Dominique Strauss-Kahn Could Pay Off Accuser's Family
The New York Post reports this morning that Dominique Strauss-Kahn's wealthy friends are trying to spring him from a Manhattan rape trial by paying off the accuser's international family. The ex-IMF boss is accused of attempting to rape a hotel maid and forcing her to perform oral sex, and despite her protection at the hands of the Manhattan District Attorney, her family lives in Guinea, making them potentially vulnerable to bribes, according to the newspaper. "For sure, it's going to end up on a quiet note," a "French businesswoman with close ties to Strauss-Kahn and his family" leaked to the Post. But let's think about this.
First of all, this is the always-questionable school of tabloid journalism, which, if it wasn't made clear by the single anonymous source, comes through in the crass language of the article, which describes the accuser's West African family as living "in a village that lacks paved roads, electricity, and phone lines." Additionally, "The average monthly income is $45, which is near-starvation, and some of her family members can't even afford shoes." And the village is "so off-the-grid" that reporters had to inform them of the alleged rape.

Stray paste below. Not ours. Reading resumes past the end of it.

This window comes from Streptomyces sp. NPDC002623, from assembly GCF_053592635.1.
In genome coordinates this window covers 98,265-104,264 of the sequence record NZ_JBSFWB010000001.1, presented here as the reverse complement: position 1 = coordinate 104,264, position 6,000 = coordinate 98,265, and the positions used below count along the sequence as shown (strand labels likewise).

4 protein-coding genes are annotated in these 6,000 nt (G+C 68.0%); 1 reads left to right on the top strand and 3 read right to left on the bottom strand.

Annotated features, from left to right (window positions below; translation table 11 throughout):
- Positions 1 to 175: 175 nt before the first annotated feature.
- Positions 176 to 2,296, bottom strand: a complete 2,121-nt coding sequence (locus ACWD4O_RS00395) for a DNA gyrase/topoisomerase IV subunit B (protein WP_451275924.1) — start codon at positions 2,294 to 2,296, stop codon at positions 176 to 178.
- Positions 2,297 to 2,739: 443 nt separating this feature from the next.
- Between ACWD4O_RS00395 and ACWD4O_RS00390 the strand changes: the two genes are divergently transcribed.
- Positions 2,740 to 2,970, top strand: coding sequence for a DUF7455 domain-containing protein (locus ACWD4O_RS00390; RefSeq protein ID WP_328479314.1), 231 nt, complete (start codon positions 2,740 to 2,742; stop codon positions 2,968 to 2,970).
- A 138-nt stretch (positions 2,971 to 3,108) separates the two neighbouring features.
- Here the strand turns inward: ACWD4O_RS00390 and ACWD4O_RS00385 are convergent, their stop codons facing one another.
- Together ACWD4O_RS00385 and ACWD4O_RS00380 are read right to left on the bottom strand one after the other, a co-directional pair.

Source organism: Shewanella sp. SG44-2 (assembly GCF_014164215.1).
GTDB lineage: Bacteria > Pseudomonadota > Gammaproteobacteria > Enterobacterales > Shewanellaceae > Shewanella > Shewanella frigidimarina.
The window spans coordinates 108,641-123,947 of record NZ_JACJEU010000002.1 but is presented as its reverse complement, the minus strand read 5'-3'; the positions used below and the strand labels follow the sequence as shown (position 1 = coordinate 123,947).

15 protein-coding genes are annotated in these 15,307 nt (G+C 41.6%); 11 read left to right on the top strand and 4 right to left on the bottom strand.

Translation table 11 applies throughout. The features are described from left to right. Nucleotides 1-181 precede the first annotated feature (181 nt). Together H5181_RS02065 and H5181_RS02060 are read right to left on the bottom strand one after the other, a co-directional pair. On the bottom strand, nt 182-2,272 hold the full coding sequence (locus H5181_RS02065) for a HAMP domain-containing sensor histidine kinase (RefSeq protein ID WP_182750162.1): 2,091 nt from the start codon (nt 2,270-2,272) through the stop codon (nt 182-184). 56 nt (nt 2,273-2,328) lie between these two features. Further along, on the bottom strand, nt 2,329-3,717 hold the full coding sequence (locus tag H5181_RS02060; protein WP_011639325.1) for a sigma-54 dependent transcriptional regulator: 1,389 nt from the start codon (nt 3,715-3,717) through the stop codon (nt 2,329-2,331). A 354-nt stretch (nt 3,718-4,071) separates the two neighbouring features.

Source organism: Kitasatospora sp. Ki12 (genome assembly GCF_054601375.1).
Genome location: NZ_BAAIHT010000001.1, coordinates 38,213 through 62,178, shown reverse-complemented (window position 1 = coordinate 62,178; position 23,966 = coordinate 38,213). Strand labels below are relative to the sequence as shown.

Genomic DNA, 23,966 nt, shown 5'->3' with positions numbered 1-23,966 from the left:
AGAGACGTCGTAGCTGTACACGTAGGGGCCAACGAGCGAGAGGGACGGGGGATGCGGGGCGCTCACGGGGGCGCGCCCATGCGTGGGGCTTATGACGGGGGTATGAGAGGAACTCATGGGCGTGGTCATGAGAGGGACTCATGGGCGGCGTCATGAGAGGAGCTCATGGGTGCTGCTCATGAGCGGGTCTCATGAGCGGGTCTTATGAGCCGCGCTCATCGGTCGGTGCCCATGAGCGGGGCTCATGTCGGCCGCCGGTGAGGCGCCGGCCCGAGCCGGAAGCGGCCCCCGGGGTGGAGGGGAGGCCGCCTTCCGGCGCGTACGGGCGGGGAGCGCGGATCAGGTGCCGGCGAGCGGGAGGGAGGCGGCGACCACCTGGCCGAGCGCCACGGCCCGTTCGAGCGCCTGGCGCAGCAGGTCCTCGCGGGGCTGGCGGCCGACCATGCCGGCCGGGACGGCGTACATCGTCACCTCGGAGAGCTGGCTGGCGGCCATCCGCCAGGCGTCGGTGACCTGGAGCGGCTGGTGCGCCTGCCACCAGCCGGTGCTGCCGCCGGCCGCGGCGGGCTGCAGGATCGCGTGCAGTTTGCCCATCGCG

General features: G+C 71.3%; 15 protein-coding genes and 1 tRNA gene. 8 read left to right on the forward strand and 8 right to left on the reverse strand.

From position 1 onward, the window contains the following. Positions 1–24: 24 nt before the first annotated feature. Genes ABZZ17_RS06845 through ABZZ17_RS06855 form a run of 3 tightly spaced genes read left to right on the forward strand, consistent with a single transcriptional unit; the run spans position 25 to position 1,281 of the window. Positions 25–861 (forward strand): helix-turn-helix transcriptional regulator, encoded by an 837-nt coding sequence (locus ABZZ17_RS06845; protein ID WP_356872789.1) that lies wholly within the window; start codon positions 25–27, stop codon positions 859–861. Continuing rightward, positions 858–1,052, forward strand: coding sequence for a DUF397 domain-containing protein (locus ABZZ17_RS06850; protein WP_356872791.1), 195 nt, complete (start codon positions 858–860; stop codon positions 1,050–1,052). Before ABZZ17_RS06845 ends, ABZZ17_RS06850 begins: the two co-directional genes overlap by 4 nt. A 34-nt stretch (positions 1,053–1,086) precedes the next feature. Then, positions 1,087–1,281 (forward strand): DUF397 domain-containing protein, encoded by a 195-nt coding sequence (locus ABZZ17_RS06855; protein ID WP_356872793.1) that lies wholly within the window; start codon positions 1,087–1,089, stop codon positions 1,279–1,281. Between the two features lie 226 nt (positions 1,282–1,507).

But aside from the cultural insensitivity, there are questions about how this would work practically. "He'll get out of it and will fly back to France," insists the Post's source. "He won't spend time in jail. The woman will get a lot of money."
While this is certainly possible -- rich people have gotten away with worse -- the logistics seem problematic. This arrangement would require the Guinean family to convince the accuser to drop the charges or refuse to testify from across the world, despite all of the steps she's already made toward bringing her alleged attacker to justice. (Plus there's the Post's own report that they lack "electricity and phone lines," and thus contact with the accuser, though presumably these mysterious fixers could handle that, too.)
But if her family is indeed being harassed in Africa, it speaks again to the issues that come with the French media's recklessness in not only naming the accuser, which most U.S. press has refrained from doing, but publishing invasive information about her family as well.
Anyway, if the accuser chose to not testify, for money or otherwise, it could be a non-issue when it comes to Strauss-Kahn's potential guilt, as the Post admits:
Even without the maid's testimony, however, prosecutors claim they have plenty of damning evidence to prosecute Strauss-Kahn, including her videotaped statement, grand-jury testimony, statements from fellow hotel employees and semen samples found on the hotel room carpet.
Still, the possibility of a bribe does well to remind us of the myriad cultural, racial and economic complications of this case, in which a Muslim, female, immigrant hospitality worker takes on a white man with financial connections who might've been the next president of France.